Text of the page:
Dinwiddie dumped

JIM BENDER, SUN MEDIA

, Last Updated: 9:06 AM ET

The ever-hopeful quarterback came to rookie camp excited about a chance to prove himself to a new regime.

But Ryan Dinwiddie didn't even make it to main camp as the Winnipeg Blue Bombers cut the four-year veteran yesterday.

"Yes, I'm a little shocked," Dinwiddie admitted. "But it's a business and something that I will have to live with."

Dinwiddie, who started for an injured Kevin Glenn in the 2007 Grey Cup, was expected to challenge former Edmonton Eskimos backup Stefan LeFors for the starting job.

'HOPING FOR BEST'

"They just said they didn't think that I was one of the guys who would fit into their offence," said Dinwiddie, who's hoping to catch on with another team.

Saskatchewan and Toronto may be in the market.

"We'll see and I'm hoping for the best," said the 6-foot-1, 195-pound Boise State product. "At least the timing does give me a chance to catch on with someone else."

The release leaves the Bombers with quarterbacks LeFors, returnee Bryan Randall, ex-NFLers James Kilian and Darrell Hackney as training camp opens at Canad Inns Stadium today at 7:45 a.m.

"He gave everything he had, but at the end of the day I just don't think some of the skill set I was looking for was there," said head coach Mike Kelly. "I wanted to move on and it was better to do it now than to string things along.

"I don't know if he was overly surprised. But he handled himself like Ryan's always handled himself. He was cordial, polite. He was obviously down but he thanked me for the opportunity, we shook hands and away he went."

LeFors, Kilian and Randall are mobile enough and have strong enough arms to fit into the club's new offensive scheme, which will include the wildcat formation which will be allowed in the CFL this season, said director of player personnel John Murphy.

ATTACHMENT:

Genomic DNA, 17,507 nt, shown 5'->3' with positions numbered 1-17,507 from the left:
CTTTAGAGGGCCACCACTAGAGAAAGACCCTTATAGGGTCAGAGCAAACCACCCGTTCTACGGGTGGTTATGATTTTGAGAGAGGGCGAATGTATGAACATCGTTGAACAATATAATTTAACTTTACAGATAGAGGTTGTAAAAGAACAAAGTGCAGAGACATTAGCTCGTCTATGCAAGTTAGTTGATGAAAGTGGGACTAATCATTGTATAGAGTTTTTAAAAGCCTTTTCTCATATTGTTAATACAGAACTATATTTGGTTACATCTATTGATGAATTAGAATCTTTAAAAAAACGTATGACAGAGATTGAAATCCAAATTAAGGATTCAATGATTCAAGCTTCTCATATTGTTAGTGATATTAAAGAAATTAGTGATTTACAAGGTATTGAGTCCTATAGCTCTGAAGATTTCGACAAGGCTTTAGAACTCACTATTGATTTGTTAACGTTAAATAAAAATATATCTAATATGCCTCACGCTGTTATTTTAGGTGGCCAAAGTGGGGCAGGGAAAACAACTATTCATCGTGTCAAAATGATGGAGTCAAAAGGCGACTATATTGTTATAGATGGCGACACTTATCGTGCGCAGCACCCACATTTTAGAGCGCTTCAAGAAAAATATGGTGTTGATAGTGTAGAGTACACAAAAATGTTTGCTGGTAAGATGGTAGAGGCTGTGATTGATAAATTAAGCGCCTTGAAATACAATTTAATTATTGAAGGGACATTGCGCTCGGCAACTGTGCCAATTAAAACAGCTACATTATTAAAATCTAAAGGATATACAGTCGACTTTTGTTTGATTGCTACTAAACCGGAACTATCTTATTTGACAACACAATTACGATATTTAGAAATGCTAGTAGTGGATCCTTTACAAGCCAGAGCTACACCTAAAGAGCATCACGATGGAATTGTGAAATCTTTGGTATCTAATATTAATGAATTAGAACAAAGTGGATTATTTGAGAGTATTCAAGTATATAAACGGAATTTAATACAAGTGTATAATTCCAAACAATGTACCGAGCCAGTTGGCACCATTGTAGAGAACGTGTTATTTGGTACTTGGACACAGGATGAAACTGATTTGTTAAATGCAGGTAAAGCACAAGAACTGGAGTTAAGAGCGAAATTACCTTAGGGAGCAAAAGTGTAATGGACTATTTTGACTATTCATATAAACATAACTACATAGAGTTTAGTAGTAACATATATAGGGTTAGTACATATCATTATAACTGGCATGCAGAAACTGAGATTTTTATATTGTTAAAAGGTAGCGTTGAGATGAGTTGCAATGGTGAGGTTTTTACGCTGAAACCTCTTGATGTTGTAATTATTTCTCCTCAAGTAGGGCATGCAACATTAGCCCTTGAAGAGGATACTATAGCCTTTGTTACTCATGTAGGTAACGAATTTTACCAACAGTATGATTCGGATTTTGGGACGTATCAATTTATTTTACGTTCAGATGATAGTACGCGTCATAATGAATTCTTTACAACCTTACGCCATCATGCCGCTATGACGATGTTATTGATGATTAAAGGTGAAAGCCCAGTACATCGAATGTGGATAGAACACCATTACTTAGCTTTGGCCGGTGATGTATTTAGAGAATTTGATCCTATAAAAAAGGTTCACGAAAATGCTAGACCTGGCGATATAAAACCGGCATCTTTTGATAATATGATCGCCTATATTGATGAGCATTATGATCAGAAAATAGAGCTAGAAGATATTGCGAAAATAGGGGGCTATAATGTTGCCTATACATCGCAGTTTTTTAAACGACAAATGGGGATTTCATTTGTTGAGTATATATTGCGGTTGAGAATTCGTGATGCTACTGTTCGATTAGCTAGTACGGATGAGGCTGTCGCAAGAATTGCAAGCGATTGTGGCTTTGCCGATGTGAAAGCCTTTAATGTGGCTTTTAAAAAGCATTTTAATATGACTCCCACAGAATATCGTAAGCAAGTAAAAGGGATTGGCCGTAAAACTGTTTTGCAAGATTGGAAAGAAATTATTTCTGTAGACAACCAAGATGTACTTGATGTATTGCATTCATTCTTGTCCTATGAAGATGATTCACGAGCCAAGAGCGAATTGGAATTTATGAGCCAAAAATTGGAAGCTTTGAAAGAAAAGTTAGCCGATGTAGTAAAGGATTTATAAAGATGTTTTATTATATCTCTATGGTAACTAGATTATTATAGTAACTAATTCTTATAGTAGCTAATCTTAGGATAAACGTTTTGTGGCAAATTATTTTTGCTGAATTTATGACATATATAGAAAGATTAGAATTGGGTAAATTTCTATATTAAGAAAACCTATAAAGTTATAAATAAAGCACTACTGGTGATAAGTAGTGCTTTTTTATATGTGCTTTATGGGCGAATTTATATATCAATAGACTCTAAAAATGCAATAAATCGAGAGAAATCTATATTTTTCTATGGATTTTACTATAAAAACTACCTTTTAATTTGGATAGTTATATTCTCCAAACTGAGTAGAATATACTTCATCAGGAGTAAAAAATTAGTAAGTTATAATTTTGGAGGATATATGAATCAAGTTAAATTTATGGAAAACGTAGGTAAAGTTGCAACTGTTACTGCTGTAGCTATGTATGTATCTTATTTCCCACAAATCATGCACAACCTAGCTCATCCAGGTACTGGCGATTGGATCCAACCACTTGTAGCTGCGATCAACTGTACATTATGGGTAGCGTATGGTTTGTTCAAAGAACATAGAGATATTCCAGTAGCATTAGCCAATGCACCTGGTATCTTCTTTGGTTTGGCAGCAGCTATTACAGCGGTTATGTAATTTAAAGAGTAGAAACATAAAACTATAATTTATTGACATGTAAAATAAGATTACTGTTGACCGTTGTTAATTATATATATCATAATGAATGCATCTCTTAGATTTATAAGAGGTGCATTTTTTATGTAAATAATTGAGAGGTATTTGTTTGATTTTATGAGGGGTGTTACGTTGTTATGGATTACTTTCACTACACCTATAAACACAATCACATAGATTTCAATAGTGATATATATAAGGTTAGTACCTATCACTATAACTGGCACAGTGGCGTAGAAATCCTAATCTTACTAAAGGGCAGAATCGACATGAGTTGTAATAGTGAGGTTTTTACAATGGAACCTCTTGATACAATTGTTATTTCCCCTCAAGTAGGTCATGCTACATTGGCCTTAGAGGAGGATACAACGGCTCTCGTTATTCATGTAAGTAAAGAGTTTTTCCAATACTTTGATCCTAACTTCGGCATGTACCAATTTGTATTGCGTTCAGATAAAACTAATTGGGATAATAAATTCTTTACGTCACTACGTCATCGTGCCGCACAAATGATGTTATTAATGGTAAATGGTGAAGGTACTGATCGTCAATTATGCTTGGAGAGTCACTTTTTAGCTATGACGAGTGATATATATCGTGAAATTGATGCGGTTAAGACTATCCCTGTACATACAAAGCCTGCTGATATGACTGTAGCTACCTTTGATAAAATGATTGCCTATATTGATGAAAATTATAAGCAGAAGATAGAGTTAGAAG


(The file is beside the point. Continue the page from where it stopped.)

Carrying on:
"When you look at our system and what we're going to try to do this year, that may be some of the things that he doesn't do well," Murphy said. "There's nothing wrong with his work ethic or his attention to detail. He picked up what we were doing, but it was 'Can he do what we're doing?'"

The move did take some of the veterans by surprise, though.

"It was sad," said receiver Terrence Edwards. "I really liked playing with Dinwiddie. He's a real fiery guy and he understands the game and I just hope somebody gives him another chance because what people don't realize is that Dinwiddie is a hell of a quarterback."

Defensive tackle Doug Brown appreciated Dinwiddie's heart.

"Any time you have a guy who's played on a broken ankle, you know he's a passionate competitor, and he's a good guy," he said. "At the same time, I don't evaluate quarterbacks. As sad as it is to see him go, we've got our head coach who evaluates quarterbacks who saw something in the other four quarterbacks, which makes it exciting for the rest of us."

While the overweight Hackney isn't as mobile as the others, he has the best arm in camp.

"The arm is what keeps you wanting to see a little bit more and see what you have when you have more receivers who know exactly what they're doing and where they're going," said Murphy.

jim.bender@sunmedia.ca


Videos

Photos